Many children's books start out with their young main characters being suddenly and inexplicably transported to alternate realities. In books like Alice in Wonderland and The Phantom Tollbooth, these alternate realities are used as metaphors for the adult world, in which these children will soon have to learn to function.
In "Alice" and "The Phantom Tollbooth", words operate in a different way, on a different dimensional level, than the children are used to. For Alice, puns and poems become the common language within which her discourse with the Wonderland creatures tak es place. (By the way, here's a chance to see some of the amazing Tenniel illustrations of the "Alice" books.) For Milo in "The Phantom Tollbooth," all the expressions he has e ver heard adults use come to physical life in his magical kingdom, so that he finds himself literally jumping to conclusions, and eating his words.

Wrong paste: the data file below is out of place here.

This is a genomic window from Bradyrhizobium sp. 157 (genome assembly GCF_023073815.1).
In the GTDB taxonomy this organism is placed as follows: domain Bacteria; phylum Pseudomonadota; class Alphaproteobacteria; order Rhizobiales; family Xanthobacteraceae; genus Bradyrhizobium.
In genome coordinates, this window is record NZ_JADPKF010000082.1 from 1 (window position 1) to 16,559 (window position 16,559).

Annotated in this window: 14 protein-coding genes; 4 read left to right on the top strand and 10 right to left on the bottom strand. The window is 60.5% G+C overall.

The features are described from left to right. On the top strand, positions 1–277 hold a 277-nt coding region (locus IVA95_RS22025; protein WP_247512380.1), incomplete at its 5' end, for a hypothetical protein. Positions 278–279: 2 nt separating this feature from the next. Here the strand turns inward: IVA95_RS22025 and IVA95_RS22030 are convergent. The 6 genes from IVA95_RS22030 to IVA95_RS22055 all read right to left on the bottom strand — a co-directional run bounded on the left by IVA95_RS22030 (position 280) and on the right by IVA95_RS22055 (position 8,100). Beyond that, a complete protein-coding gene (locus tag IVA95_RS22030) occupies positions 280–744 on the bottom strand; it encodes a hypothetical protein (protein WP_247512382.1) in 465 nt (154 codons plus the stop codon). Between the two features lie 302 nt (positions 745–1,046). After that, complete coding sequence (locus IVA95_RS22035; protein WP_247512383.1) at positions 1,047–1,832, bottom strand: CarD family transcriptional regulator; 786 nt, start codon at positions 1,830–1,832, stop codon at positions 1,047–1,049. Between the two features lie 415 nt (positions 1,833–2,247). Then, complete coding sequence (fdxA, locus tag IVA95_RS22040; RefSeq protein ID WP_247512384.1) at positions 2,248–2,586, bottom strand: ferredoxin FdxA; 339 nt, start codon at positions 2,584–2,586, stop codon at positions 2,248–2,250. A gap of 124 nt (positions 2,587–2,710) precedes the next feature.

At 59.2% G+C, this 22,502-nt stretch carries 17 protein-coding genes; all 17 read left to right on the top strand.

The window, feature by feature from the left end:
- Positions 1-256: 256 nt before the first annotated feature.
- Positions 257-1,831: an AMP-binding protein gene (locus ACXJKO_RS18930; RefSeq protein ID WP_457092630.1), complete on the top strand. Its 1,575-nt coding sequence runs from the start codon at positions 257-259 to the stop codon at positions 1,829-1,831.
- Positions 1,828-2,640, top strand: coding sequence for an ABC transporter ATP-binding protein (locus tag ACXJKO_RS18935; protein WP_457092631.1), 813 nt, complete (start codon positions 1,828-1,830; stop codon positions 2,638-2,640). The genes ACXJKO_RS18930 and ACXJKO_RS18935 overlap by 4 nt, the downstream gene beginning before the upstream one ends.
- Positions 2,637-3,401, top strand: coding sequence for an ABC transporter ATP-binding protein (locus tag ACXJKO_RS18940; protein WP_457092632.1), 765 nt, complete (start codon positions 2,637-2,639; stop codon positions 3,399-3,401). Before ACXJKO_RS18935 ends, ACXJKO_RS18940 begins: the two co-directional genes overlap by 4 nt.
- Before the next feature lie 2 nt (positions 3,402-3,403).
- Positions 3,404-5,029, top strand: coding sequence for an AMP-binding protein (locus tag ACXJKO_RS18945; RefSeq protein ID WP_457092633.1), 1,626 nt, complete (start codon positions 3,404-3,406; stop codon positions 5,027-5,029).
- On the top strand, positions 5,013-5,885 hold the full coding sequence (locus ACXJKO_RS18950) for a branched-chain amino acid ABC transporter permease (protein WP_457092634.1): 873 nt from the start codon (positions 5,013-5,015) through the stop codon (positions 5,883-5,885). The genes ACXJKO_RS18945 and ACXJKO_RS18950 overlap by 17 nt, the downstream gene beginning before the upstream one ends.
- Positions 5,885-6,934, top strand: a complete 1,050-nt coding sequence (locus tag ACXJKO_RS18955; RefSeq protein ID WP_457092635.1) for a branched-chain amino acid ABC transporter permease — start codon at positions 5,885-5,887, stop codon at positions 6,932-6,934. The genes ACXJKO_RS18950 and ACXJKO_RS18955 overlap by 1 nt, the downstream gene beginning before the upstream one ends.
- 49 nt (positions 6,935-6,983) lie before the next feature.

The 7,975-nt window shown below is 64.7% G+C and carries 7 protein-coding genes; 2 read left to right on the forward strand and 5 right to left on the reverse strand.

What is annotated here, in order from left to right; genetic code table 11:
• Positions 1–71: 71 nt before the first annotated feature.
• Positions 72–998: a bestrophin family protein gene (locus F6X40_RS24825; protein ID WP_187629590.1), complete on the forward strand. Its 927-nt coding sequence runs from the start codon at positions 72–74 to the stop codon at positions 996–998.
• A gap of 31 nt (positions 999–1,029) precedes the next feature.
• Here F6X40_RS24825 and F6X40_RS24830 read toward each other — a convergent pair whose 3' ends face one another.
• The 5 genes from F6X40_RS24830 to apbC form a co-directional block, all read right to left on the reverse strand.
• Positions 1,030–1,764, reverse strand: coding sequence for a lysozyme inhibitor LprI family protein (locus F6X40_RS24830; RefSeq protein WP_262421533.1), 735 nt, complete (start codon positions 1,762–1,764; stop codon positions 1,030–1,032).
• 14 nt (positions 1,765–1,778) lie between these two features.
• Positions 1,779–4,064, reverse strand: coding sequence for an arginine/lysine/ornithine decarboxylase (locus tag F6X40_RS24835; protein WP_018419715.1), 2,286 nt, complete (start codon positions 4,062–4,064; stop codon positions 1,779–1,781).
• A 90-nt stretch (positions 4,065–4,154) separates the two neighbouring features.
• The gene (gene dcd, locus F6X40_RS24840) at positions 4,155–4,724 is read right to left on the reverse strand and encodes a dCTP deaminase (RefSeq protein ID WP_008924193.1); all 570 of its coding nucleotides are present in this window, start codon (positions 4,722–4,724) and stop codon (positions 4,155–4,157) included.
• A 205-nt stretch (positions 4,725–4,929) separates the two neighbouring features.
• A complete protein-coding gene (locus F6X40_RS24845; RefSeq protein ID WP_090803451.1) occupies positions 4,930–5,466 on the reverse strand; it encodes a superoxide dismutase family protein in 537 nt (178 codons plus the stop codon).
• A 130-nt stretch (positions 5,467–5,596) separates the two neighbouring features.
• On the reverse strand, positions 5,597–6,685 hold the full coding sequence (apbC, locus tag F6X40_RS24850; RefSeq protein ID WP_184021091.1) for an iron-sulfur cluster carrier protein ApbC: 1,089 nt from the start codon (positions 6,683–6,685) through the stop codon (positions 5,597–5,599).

Language itself thus becomes the main ingredient in magic, and it is language which separates the enchanted worlds these children discover from the normal universes of their day-to-day existence. Words and puns serve a similar function to the geometric al metaphors of Edwin A. Abbott's Flatland. In fourth-dimensional literature, both words and shapes can serve to demonstrate the alien nature of the literary landscape.
Please click your heels three times to be transported to the "Children's Literature" section of this project.